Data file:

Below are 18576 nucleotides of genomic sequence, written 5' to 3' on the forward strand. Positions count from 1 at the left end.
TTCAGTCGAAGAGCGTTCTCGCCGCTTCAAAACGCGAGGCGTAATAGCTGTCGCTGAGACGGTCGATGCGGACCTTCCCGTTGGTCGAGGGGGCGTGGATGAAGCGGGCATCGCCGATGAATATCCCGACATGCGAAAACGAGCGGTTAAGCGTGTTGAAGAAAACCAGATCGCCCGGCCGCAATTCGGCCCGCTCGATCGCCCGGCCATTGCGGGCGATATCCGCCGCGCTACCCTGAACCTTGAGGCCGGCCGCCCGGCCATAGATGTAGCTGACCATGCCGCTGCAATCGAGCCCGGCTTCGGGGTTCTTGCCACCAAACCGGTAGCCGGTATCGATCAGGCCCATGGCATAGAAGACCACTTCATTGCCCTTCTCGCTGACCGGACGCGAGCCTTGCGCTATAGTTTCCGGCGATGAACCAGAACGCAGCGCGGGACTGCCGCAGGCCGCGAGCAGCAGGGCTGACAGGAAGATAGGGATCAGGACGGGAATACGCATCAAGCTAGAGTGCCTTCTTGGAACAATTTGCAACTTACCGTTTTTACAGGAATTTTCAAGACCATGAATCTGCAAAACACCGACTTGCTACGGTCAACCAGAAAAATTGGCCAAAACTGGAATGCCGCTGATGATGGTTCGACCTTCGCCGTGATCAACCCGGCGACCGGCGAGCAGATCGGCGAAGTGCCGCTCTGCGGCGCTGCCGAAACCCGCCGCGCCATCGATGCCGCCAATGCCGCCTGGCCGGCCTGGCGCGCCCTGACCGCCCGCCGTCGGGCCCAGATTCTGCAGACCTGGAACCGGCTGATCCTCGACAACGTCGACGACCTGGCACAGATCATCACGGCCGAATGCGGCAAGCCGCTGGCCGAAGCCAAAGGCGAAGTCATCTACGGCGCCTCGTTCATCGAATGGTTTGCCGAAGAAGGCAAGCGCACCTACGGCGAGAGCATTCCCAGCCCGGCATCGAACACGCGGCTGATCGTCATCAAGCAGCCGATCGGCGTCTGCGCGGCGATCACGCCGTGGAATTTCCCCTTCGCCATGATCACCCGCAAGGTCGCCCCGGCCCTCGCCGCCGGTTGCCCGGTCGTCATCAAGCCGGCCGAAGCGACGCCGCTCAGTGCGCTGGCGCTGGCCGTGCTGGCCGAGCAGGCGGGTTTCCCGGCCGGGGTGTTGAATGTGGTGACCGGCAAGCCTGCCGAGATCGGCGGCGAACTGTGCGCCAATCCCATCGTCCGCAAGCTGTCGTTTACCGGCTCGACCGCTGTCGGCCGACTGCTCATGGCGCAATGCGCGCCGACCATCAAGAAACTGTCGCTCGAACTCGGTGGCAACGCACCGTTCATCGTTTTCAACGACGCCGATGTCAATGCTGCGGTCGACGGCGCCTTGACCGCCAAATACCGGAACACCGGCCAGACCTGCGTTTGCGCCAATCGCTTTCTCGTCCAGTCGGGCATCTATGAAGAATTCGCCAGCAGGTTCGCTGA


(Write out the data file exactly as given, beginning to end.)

Below are 18576 nucleotides of genomic sequence, written 5' to 3' on the forward strand. Positions count from 1 at the left end.
TTCAGTCGAAGAGCGTTCTCGCCGCTTCAAAACGCGAGGCGTAATAGCTGTCGCTGAGACGGTCGATGCGGACCTTCCCGTTGGTCGAGGGGGCGTGGATGAAGCGGGCATCGCCGATGAATATCCCGACATGCGAAAACGAGCGGTTAAGCGTGTTGAAGAAAACCAGATCGCCCGGCCGCAATTCGGCCCGCTCGATCGCCCGGCCATTGCGGGCGATATCCGCCGCGCTACCCTGAACCTTGAGGCCGGCCGCCCGGCCATAGATGTAGCTGACCATGCCGCTGCAATCGAGCCCGGCTTCGGGGTTCTTGCCACCAAACCGGTAGCCGGTATCGATCAGGCCCATGGCATAGAAGACCACTTCATTGCCCTTCTCGCTGACCGGACGCGAGCCTTGCGCTATAGTTTCCGGCGATGAACCAGAACGCAGCGCGGGACTGCCGCAGGCCGCGAGCAGCAGGGCTGACAGGAAGATAGGGATCAGGACGGGAATACGCATCAAGCTAGAGTGCCTTCTTGGAACAATTTGCAACTTACCGTTTTTACAGGAATTTTCAAGACCATGAATCTGCAAAACACCGACTTGCTACGGTCAACCAGAAAAATTGGCCAAAACTGGAATGCCGCTGATGATGGTTCGACCTTCGCCGTGATCAACCCGGCGACCGGCGAGCAGATCGGCGAAGTGCCGCTCTGCGGCGCTGCCGAAACCCGCCGCGCCATCGATGCCGCCAATGCCGCCTGGCCGGCCTGGCGCGCCCTGACCGCCCGCCGTCGGGCCCAGATTCTGCAGACCTGGAACCGGCTGATCCTCGACAACGTCGACGACCTGGCACAGATCATCACGGCCGAATGCGGCAAGCCGCTGGCCGAAGCCAAAGGCGAAGTCATCTACGGCGCCTCGTTCATCGAATGGTTTGCCGAAGAAGGCAAGCGCACCTACGGCGAGAGCATTCCCAGCCCGGCATCGAACACGCGGCTGATCGTCATCAAGCAGCCGATCGGCGTCTGCGCGGCGATCACGCCGTGGAATTTCCCCTTCGCCATGATCACCCGCAAGGTCGCCCCGGCCCTCGCCGCCGGTTGCCCGGTCGTCATCAAGCCGGCCGAAGCGACGCCGCTCAGTGCGCTGGCGCTGGCCGTGCTGGCCGAGCAGGCGGGTTTCCCGGCCGGGGTGTTGAATGTGGTGACCGGCAAGCCTGCCGAGATCGGCGGCGAACTGTGCGCCAATCCCATCGTCCGCAAGCTGTCGTTTACCGGCTCGACCGCTGTCGGCCGACTGCTCATGGCGCAATGCGCGCCGACCATCAAGAAACTGTCGCTCGAACTCGGTGGCAACGCACCGTTCATCGTTTTCAACGACGCCGATGTCAATGCTGCGGTCGACGGCGCCTTGACCGCCAAATACCGGAACACCGGCCAGACCTGCGTTTGCGCCAATCGCTTTCTCGTCCAGTCGGGCATCTATGAAGAATTCGCCAGCAGGTTCGCTGA